June 29, 2016
Girls of black African descent are upset over policies at some Ugandan schools that require them to cut their hair. The female students say the policies discriminate against them, as some girls of other ethnicities are allowed to grow their hair long.
KAMPALA, UGANDA— Evelyn Nalugo, 18, completed her ordinary high school level in November. She was supposed to return to St. Peter Bukalango Secondary School in February to get a pass slip that would allow her to apply for an advanced level.
But she never went back. The only way she’d return there, she says, is if the school administrators allowed her to grow out her hair.
“No school that my parents can afford to send me to will allow me to study with my hair,” she says. “It’s grown some inches tall now and I am not willing to cut it off.”
Nalugo’s problem is a common one. Most schools in Kampala require black girls to cut their hair short. And in many cases, other female students, including those who are Asian or bi-racial, are allowed to grow their hair long.
INSIDE THE STORY: Having been forced to comply with a standard hair policy at a Ugandan school herself, a GPJ reporter is surprised to find that, at some schools, the policy doesn’t apply to girls who are not black. Read the blog.
The practice dates back to the early 1900s, when missionaries ran schools, says Mercy Mutungirehi, the director of studies at Amity Secondary School in Nansana in Wakiso District.
The missionaries trained students to be clerks, interpreters and office messengers, she says.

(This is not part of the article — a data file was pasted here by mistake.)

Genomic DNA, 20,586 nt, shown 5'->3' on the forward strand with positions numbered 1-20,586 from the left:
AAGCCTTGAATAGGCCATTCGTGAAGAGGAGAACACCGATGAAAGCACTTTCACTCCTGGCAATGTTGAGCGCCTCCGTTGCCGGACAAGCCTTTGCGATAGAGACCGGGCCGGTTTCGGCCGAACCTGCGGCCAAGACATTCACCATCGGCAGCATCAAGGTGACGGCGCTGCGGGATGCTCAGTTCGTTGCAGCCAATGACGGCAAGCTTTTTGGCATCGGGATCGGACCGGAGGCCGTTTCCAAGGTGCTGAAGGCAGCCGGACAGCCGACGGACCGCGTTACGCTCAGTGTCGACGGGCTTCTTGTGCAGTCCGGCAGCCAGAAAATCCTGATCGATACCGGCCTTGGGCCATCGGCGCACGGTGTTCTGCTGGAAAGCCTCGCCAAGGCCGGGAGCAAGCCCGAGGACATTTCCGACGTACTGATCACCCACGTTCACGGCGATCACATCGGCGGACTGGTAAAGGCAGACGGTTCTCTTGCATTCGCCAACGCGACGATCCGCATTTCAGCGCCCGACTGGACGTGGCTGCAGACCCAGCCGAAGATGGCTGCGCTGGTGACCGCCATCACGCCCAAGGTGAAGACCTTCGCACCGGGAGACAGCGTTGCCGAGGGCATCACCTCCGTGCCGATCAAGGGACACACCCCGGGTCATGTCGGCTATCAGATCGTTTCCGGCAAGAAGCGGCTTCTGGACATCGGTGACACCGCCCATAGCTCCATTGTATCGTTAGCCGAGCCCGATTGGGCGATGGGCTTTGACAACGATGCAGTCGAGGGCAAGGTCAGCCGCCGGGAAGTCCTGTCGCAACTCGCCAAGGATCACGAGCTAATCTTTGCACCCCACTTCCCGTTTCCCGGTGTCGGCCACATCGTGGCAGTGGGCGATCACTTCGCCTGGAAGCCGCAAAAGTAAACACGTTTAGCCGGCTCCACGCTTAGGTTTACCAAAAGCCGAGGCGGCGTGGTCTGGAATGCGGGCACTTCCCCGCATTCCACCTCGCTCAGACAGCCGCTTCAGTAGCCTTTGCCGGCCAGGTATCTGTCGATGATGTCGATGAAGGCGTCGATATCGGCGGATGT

“They needed these people to be smart,” she says, referring to a neat, tidy appearance. “By encouraging these people to cut off their hair while in high school, the missionaries were encouraging uniformity and smartness, a thing that is unachievable with natural African hair because of its complexities.”
Nakisanze Segawa, GPJ Uganda
Kyamulabe Margret Mugema, the middle school dean at Makerere College School, estimates that 90 percent of Kampala’s schools – she says there are 111 of them registered – have policies requiring black girls to cut their hair short. There’s no known official tally of the number of schools that have such policies.
It’s a bitter requirement for girls who believe it allows discrimination against a single racial group.
“The school administration is exercising discriminations against us native girls by not allowing us to grow hair,” says Cynthia Busaggwa, 15, who attends Makerere College School. “They’ve made many of the girls believe that it’s only girls of other races that should be allowed to grow their hair because their culture doesn’t allow them to cut their hair off.”
Busaggwa adds she must cut her hair short while her friend, who is of Indian descent, is allowed to wear her hair in a long ponytail.
Some students agree with the policy. Sofia Kirabo, 16, who also attends Makerere, says African hair can be difficult to maintain.
“When long, it can be very disorganized,” she says, adding that it can also be “thick and painful.”
“So when school administration says we should all keep it uniformly short, it’s right,” she says.
Mugema, the Makerere dean, acknowledges that the policy discriminates against some girls, but says it’s for a good reason.
“Yes, we apply discrimination but we only do this for the good sake of the girls,” she says.
Mugema says Makerere’s policy on hair has been in place since the early 1920s, but the issue is often raised. The board last discussed the policy about two years ago, she says.
Girls who have a good reason to grow their hair long, such as a cultural tradition, can write to school administrators and ask permission to do so, she says.
“We let other races grow their hair because it’s in their culture not to cut off their hair, and we respect that,” she says.
There are consequences – intended or otherwise – to school hair policies.